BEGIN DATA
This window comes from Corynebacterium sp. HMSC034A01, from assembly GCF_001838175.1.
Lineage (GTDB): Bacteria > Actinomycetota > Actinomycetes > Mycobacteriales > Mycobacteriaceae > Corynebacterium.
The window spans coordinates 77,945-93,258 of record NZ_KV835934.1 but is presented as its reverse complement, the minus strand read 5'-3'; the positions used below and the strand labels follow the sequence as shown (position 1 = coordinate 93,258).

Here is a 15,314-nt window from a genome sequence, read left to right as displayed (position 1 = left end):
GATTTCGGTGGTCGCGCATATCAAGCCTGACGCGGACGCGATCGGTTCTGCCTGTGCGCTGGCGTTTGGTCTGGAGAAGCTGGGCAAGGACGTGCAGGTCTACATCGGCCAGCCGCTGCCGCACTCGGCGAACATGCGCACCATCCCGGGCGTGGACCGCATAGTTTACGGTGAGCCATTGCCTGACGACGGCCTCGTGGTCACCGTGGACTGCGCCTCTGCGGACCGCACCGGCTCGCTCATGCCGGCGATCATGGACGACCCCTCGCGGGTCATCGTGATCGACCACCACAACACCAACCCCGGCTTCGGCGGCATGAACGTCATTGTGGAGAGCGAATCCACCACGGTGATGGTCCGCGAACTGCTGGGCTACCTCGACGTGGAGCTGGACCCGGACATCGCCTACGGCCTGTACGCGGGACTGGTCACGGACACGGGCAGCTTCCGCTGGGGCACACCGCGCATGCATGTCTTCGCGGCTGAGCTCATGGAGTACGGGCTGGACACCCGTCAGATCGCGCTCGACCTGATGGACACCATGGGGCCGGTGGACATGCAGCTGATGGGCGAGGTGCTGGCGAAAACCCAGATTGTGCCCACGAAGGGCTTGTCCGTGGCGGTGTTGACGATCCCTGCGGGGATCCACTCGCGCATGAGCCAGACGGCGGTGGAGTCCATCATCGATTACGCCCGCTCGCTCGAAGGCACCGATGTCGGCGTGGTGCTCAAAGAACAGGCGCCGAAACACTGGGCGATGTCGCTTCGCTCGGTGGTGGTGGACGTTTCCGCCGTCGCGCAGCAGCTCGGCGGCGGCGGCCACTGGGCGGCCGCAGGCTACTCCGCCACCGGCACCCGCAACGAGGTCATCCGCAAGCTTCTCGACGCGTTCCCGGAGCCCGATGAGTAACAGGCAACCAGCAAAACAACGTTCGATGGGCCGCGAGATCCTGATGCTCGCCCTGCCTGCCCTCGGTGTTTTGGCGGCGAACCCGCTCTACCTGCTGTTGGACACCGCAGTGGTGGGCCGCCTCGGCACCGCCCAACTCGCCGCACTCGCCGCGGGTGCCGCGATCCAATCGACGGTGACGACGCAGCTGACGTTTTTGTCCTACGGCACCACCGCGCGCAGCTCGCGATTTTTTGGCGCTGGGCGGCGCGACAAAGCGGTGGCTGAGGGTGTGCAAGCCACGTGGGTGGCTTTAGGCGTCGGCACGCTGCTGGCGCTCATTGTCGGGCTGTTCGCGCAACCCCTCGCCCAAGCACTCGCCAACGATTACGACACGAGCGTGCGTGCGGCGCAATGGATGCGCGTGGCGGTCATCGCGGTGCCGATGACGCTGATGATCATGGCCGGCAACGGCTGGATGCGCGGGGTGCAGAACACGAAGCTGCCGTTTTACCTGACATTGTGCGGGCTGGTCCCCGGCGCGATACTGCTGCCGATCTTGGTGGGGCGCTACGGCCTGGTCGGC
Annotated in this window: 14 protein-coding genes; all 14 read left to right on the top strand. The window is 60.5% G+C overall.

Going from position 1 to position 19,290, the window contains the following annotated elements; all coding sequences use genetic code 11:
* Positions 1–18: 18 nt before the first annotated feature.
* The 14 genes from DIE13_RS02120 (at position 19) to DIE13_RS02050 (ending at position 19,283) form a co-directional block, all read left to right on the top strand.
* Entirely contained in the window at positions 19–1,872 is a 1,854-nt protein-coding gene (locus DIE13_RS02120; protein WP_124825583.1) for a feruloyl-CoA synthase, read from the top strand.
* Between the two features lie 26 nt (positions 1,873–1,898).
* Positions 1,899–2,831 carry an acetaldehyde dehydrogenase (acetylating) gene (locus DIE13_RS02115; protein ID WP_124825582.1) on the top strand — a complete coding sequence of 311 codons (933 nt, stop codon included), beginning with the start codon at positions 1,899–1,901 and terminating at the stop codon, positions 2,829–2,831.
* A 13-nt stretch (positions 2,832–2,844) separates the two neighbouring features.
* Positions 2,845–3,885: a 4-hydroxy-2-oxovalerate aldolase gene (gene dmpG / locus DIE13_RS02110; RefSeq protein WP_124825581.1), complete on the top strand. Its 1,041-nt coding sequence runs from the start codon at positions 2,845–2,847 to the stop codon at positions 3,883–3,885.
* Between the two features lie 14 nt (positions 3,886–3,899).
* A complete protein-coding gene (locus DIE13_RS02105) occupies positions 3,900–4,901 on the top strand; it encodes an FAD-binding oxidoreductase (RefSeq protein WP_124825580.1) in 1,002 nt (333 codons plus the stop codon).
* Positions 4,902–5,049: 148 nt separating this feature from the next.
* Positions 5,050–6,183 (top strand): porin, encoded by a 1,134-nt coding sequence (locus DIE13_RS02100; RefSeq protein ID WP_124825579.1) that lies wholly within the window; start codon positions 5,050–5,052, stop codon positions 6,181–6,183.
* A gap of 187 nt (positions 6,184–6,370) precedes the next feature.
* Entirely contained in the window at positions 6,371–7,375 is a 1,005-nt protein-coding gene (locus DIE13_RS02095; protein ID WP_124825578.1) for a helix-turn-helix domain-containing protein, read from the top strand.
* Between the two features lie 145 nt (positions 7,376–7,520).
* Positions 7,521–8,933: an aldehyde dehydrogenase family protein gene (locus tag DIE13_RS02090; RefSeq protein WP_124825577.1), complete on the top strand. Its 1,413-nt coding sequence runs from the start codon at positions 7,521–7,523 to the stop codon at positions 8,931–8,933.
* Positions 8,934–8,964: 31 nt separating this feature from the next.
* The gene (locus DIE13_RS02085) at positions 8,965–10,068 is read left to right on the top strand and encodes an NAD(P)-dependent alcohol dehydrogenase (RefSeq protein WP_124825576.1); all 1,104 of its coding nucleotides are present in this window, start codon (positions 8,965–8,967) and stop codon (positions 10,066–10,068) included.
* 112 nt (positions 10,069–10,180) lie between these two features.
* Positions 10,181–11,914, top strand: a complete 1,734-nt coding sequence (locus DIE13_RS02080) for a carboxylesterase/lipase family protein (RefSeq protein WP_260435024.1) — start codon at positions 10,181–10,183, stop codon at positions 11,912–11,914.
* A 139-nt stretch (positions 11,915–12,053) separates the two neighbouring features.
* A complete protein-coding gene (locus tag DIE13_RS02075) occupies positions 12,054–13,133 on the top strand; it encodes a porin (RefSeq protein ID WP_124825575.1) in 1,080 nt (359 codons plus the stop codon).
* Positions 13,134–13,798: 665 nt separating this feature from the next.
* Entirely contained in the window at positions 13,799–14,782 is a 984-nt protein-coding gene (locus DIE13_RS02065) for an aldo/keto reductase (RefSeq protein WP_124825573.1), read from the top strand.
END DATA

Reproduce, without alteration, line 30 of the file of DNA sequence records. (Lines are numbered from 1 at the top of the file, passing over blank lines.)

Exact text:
* Entirely contained in the window at positions 13,799–14,782 is a 984-nt protein-coding gene (locus DIE13_RS02065) for an aldo/keto reductase (RefSeq protein WP_124825573.1), read from the top strand.